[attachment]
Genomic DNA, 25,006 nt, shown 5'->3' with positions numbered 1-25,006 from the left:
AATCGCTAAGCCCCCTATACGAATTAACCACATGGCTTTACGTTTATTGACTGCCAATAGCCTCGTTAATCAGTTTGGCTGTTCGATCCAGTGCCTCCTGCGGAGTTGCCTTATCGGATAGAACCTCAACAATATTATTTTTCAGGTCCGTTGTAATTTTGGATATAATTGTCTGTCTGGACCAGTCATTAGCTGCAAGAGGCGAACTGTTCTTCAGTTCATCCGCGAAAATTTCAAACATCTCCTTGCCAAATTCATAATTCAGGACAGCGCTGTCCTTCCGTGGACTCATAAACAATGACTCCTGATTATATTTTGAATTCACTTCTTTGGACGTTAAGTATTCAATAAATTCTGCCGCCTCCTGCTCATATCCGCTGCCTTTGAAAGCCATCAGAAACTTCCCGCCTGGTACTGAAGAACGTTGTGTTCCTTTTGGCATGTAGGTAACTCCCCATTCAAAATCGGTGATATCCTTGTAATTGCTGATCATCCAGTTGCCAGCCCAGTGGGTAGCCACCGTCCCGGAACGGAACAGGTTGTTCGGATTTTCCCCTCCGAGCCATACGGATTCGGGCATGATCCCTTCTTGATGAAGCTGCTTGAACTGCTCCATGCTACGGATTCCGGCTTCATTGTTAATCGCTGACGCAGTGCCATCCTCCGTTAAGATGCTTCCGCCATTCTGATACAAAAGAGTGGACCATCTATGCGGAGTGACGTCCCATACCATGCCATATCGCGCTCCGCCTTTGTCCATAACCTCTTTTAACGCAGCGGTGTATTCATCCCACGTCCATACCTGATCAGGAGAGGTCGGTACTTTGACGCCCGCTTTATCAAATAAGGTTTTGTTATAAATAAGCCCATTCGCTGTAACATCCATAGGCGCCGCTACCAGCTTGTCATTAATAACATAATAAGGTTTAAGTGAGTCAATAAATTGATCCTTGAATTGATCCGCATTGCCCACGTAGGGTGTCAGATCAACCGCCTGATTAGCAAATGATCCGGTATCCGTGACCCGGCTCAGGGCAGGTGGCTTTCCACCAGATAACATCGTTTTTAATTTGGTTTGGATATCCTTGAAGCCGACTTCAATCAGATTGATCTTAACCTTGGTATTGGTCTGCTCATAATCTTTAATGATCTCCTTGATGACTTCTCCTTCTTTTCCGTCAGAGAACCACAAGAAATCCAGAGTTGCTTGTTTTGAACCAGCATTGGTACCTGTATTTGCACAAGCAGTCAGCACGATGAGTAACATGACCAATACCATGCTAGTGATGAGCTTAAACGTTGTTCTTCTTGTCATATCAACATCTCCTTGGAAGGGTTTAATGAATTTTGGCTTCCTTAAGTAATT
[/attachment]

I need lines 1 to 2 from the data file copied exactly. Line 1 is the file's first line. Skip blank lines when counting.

Genomic DNA, 25,006 nt, shown 5'->3' with positions numbered 1-25,006 from the left:
AATCGCTAAGCCCCCTATACGAATTAACCACATGGCTTTACGTTTATTGACTGCCAATAGCCTCGTTAATCAGTTTGGCTGTTCGATCCAGTGCCTCCTGCGGAGTTGCCTTATCGGATAGAACCTCAACAATATTATTTTTCAGGTCCGTTGTAATTTTGGATATAATTGTCTGTCTGGACCAGTCATTAGCTGCAAGAGGCGAACTGTTCTTCAGTTCATCCGCGAAAATTTCAAACATCTCCTTGCCAAATTCATAATTCAGGACAGCGCTGTCCTTCCGTGGACTCATAAACAATGACTCCTGATTATATTTTGAATTCACTTCTTTGGACGTTAAGTATTCAATAAATTCTGCCGCCTCCTGCTCATATCCGCTGCCTTTGAAAGCCATCAGAAACTTCCCGCCTGGTACTGAAGAACGTTGTGTTCCTTTTGGCATGTAGGTAACTCCCCATTCAAAATCGGTGATATCCTTGTAATTGCTGATCATCCAGTTGCCAGCCCAGTGGGTAGCCACCGTCCCGGAACGGAACAGGTTGTTCGGATTTTCCCCTCCGAGCCATACGGATTCGGGCATGATCCCTTCTTGATGAAGCTGCTTGAACTGCTCCATGCTACGGATTCCGGCTTCATTGTTAATCGCTGACGCAGTGCCATCCTCCGTTAAGATGCTTCCGCCATTCTGATACAAAAGAGTGGACCATCTATGCGGAGTGACGTCCCATACCATGCCATATCGCGCTCCGCCTTTGTCCATAACCTCTTTTAACGCAGCGGTGTATTCATCCCACGTCCATACCTGATCAGGAGAGGTCGGTACTTTGACGCCCGCTTTATCAAATAAGGTTTTGTTATAAATAAGCCCATTCGCTGTAACATCCATAGGCGCCGCTACCAGCTTGTCATTAATAACATAATAAGGTTTAAGTGAGTCAATAAATTGATCCTTGAATTGATCCGCATTGCCCACGTAGGGTGTCAGATCAACCGCCTGATTAGCAAATGATCCGGTATCCGTGACCCGGCTCAGGGCAGGTGGCTTTCCACCAGATAACATCGTTTTTAATTTGGTTTGGATATCCTTGAAGCCGACTTCAATCAGATTGATCTTAACCTTGGTATTGGTCTGCTCATAATCTTTAATGATCTCCTTGATGACTTCTCCTTCTTTTCCGTCAGAGAACCACAAGAAATCCAGAGTTGCTTGTTTTGAACCAGCATTGGTACCTGTATTTGCACAAGCAGTCAGCACGATGAGTAACATGACCAATACCATGCTAGTGATGAGCTTAAACGTTGTTCTTCTTGTCATATCAACATCTCCTTGGAAGGGTTTAATGAATTTTGGCTTCCTTAAGTAATT